Modikaseng’s inspiration is often drawn from dreams, from baffling scenes or stunning images projected by his mind’s eye.
By Ori J. Lenkinski
Have you ever woken from a dream with an image you don’t completely recognize in your mind? Some remnant of that dream, spilling over into your woken consciousness? Often, dreams present us with distortions of our own realities, with samplings of distant memories or fantasies of an unrealistic future. These images are often more beguiling and confusing than anything we might find in our day to day.
For artist Mohau Modikaseng, these moments are the keys to creation. His inspiration is often drawn from dreams, from baffling scenes or stunning images projected by his mind’s eye. “I have persistent dreams; the same images come to me in dreams over and over,” he said in a recent interview with The Jerusalem Post. Modikaseng, 33, spoke via WhatsApp, as cellphone signals were weak where he resides in Johannesburg.
Born and raised in Soweto, Modikaseng’s entrance into the art world happened gradually. “My father worked at a high school in Soweto. He would walk around when the school was closed and collect pens, so I always had something to draw with,” he remembered. “Whenever we had to do diagrams, my teachers would point out that mine were well done. I saw that there was a skill and my parents could support it. In 2004, I got a chance to travel to London with fellow students from Soweto. We visited museums and I went to my first art shop.”
Not long after, Modikaseng enrolled in the University of Cape Town. He continued his studies at Wits University in Johannesburg. He completed his master’s in 2012 and has been showing internationally since. In 2017, his series Passage was featured in the South African Pavilion of the Venice Biennale.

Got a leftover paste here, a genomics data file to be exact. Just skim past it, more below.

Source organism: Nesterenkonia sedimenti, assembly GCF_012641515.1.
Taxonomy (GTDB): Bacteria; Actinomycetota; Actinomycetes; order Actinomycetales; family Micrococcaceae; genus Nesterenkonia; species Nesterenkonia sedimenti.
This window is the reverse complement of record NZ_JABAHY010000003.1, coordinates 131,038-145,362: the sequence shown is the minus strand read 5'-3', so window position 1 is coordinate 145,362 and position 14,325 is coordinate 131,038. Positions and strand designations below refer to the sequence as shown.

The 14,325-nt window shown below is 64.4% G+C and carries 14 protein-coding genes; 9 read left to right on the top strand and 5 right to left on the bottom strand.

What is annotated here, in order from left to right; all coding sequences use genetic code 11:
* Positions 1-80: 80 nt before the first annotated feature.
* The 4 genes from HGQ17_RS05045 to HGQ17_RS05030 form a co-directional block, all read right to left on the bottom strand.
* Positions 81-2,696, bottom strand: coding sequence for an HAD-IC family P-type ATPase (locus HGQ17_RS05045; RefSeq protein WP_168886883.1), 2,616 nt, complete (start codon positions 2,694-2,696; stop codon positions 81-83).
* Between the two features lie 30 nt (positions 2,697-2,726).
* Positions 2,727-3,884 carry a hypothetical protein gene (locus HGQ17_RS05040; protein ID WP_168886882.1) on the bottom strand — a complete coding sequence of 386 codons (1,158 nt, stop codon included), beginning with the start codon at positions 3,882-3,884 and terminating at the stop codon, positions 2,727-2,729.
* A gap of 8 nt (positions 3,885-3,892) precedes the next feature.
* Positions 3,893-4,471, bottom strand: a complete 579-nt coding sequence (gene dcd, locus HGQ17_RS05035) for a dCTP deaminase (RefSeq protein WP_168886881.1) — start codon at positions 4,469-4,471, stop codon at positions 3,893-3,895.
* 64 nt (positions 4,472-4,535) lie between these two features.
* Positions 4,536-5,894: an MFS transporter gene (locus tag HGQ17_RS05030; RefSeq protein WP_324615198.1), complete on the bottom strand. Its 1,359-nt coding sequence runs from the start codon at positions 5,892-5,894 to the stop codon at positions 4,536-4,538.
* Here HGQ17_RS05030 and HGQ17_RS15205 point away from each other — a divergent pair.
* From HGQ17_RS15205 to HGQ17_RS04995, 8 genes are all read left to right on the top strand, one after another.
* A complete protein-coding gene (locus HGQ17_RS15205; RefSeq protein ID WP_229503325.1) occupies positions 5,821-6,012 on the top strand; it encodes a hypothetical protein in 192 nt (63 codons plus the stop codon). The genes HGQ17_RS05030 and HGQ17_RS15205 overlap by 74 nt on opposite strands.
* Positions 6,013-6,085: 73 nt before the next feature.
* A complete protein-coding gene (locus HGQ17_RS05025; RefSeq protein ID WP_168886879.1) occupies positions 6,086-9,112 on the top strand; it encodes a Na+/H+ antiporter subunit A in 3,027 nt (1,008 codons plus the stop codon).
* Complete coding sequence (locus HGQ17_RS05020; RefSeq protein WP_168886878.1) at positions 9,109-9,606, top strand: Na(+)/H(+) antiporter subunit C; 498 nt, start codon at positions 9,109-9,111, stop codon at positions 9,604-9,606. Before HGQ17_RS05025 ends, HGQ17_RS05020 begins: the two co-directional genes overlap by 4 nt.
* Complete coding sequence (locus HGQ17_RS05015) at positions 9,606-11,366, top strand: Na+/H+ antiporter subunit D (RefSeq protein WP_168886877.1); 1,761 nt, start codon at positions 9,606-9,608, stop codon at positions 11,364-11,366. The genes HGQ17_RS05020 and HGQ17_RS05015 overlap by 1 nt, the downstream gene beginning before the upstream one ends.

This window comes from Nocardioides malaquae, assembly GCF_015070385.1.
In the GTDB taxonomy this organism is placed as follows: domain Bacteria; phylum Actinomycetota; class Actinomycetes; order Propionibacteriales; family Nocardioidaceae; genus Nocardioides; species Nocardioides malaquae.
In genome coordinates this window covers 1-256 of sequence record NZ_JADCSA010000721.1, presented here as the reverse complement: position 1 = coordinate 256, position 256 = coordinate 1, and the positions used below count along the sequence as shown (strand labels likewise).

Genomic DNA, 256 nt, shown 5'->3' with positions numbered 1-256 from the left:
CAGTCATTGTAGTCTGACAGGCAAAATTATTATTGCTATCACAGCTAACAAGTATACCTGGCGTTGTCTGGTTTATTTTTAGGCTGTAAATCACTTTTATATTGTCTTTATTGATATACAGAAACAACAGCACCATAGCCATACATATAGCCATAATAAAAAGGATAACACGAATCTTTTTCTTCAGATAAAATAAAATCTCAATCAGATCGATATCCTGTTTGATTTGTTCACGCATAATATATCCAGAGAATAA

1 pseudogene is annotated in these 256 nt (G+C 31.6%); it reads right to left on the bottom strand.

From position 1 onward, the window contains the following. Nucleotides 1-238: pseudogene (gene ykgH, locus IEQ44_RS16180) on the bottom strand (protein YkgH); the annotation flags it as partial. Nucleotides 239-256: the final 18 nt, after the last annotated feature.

He usually splits time between his family home in Johannesburg and his studio in Cape Town, however, COVID-19 has kept him in Johannesburg for over five months. His work is currently being exhibited at the Braverman Gallery in Tel Aviv; a show he would be present for had it not been for the travel restrictions in place.
In his current show, which is a curated introduction to Modikaseng’s work for Israeli audiences, there are both photographs and videos, many of which began as dreams.
“I see an image in a dream and then I sketch it out. I then spend a couple months living with that image, researching where it comes from. Then I’ll start testing it out and decide how best to refine it. Eventually, I’ll hire the equipment I need and shoot it. That process can take a long time, the longest, which was the ‘Passage Project,’ took about two years from that first image to showing,” he explained.
This work employs both photography and video. “It started as a very elaborate concept. I was asked to do a lineup for the opening of a museum in Cape Town. There is a dried-up dock there, it’s one of the oldest in southern Africa. I wanted to shoot this dry dock filling up with water. I decided instead of using the structure of the dry dock, I used a boat. In the ‘Passage Project,’ the boat is filling up with water. In that time I was dreaming and having conversations, all with coincidental mentions of water. It’s like everything was connecting.”
His images evoke conflicts surrounding controversial voyages both current and historic. These associations are at the heart of each creation. “Most of the time the work is in response to some kind of social phenomenon. With the commission from the South African Pavilion, they gave a brief and wanted me to concentrate on hidden histories. My research took me back to 1652 and Dutch colonists landing in the Cape of Good Hope. They created a colony. There, the history of the migration of black people began to happen. My research led me to the movement of black bodies. And I wanted to look at displacement. And you can’t look at that without arriving at the Transatlantic slave trade. There’s a historical link between that journey and the African migrants. I wanted to put as much into this work, as many references as I could.”
In all of Modikaseng’s works, there is a strong sense of movement. In Passage 6, a suit-clad man lays into the water flooding his white boat. In Untitled (Zanj 3), a topless man twists into the sand beneath him, and in Zion 2, a woman in white is captured holding to large drum in mid-spin. Though he is not a trained dancer, movement is a vital element in Modikaseng’s work. “There’s an intuitive reading of how the body creates meaning through movement. Choreography has become a key in my work,” he said.
And though he cannot attend his show in Israel, Modikaseng plans to visit at some point in the future.
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